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FuriousGreg

So, F&D has only Force User Careers, is it intended to be a FU only RPG?

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It's hard to explain but currently F&D feels a little too pre-Rebellion Era to me and I think getting rid of the Force User Careers and instead just expanding on the Exile/Emergent style we see in EotE and AoR might be a better way to go. I'm not dumping on F&D, I like it and I think playing it as is will be plenty fun, though maybe in a different era, but having those Careers just doesn't feel old skool Star Wars-y to me.

 

I haven't decided yet and I'm too busy right now to play with it but I've been considering when the final CRB comes out to just not have any F&D Careers available (Unless one of the Players wants to play a Witch or some other obviously non-jedi type) then go through the Specializations and condense them down to 3 or 4. I'll then have all the PCs that want to be FU to choose a Career from EotE or AoR and Exile or Emergent. Once they do this they'll gain access to those 3-4 other Specialization trees.

Pretty sure that is not going to happen. Seeing as how we are 6 beta updates in. I thought they were going to go that route. they aren't though. This way ends up being better. Something to keep in mind. Your game is not and never will be canon. So you do not need to constrain yourself with Canon. 

Edited by Daeglan

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I think part of his concern is something I'm seeing more and more. Basically, F&D represents the dark side of the Force, and that upsets some of people. In F&D, you can start right away as a Force user, cutting a lot of the run around and BS we've had to put up with up until now. You have the quick and easy path where you can immediately get power. This is thematic for some, but for most gamers, this is strictly a power gaming decision.

 

You'll have to point out all these people that feel F&D represents the "dark" side because I have missed it. And it is far from power gaming.

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So I think the primary concern, like one that I have, is that we already have rules for handling Force users, and that using careers and dropping this quick and easy path up front may have been a misstep.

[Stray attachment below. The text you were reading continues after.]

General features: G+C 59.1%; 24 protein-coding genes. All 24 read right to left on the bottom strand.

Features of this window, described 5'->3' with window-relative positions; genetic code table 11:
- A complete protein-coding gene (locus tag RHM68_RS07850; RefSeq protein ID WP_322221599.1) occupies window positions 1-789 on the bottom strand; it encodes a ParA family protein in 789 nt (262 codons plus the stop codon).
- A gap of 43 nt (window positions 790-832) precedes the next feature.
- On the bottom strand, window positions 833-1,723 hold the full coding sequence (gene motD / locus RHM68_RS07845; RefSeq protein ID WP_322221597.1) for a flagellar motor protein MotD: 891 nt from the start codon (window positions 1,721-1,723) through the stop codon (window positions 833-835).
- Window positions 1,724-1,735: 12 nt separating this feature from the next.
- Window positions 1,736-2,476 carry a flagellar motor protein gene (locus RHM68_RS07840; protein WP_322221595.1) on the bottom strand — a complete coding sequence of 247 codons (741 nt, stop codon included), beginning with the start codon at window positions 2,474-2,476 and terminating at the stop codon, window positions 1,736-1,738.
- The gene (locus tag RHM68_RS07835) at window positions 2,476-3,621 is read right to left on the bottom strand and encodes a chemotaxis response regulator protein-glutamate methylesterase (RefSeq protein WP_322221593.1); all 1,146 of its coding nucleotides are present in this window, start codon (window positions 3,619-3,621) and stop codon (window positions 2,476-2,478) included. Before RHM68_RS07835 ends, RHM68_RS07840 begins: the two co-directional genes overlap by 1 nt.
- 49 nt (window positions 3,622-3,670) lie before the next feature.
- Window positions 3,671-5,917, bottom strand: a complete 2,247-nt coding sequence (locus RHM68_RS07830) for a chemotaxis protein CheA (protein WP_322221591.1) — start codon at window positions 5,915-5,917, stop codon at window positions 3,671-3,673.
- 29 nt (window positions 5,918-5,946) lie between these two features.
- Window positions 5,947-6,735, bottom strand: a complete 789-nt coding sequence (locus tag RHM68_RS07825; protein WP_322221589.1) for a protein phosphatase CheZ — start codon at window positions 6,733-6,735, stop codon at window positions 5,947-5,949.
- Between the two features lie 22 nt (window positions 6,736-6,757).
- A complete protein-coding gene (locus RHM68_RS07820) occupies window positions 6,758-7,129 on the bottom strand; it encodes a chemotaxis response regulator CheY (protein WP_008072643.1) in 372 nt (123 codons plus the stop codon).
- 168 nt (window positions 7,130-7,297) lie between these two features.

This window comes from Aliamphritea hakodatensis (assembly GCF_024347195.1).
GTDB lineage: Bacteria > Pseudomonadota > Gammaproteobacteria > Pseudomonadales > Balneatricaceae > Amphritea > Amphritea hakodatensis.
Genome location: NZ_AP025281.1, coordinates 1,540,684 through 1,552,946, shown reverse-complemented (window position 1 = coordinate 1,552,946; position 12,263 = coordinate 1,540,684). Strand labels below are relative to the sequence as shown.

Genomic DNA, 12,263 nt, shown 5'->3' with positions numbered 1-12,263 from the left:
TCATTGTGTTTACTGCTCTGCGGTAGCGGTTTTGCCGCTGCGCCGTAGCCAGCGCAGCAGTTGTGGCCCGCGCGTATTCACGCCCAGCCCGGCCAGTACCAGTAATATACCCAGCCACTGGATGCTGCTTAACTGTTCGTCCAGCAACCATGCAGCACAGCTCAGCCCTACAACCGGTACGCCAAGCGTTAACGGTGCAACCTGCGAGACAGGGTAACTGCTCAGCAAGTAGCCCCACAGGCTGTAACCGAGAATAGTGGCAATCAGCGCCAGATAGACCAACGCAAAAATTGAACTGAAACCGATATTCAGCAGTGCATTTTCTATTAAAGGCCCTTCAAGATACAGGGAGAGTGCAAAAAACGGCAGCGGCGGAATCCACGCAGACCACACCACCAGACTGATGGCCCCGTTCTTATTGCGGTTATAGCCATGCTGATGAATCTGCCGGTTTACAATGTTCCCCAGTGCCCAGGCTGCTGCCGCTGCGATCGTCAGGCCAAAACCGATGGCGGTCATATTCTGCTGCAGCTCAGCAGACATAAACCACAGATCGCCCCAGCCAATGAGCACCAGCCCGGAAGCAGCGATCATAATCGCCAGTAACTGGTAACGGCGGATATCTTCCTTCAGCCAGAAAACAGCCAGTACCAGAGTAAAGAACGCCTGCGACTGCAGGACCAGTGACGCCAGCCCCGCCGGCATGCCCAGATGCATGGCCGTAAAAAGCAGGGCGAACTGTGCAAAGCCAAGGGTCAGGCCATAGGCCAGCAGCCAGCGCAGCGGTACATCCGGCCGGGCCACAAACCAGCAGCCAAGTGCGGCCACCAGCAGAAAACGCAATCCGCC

What is "quick and easy" about it?  You start with FR1 and get fewer skills.  The F&D talents aren't more potent.  I don't get the problem.

 

It's hard to explain but currently F&D feels a little too pre-Rebellion Era to me and I think getting rid of the Force User Careers and instead just expanding on the Exile/Emergent style we see in EotE and AoR might be a better way to go.

 

 

But you can already do that.  Why have a book that repeats the formula?  If you wanted the Force specs to be Universal, then just house rule that in your game:  you have to start with an EotE/AoR spec, and make all the F&D specs 10XP cheaper.  Done.

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It's hard to explain but currently F&D feels a little too pre-Rebellion Era to me and I think getting rid of the Force User Careers and instead just expanding on the Exile/Emergent style we see in EotE and AoR might be a better way to go. I'm not dumping on F&D, I like it and I think playing it as is will be plenty fun, though maybe in a different era, but having those Careers just doesn't feel old skool Star Wars-y to me.

 

I haven't decided yet and I'm too busy right now to play with it but I've been considering when the final CRB comes out to just not have any F&D Careers available (Unless one of the Players wants to play a Witch or some other obviously non-jedi type) then go through the Specializations and condense them down to 3 or 4. I'll then have all the PCs that want to be FU to choose a Career from EotE or AoR and Exile or Emergent. Once they do this they'll gain access to those 3-4 other Specialization trees.

Pretty sure that is not going to happen. Seeing as how we are 6 beta updates in. I thought they were going to go that route. they aren't though. This way ends up being better. Something to keep in mind. Your game is not and never will be canon. So you do not need to constrain yourself with Canon.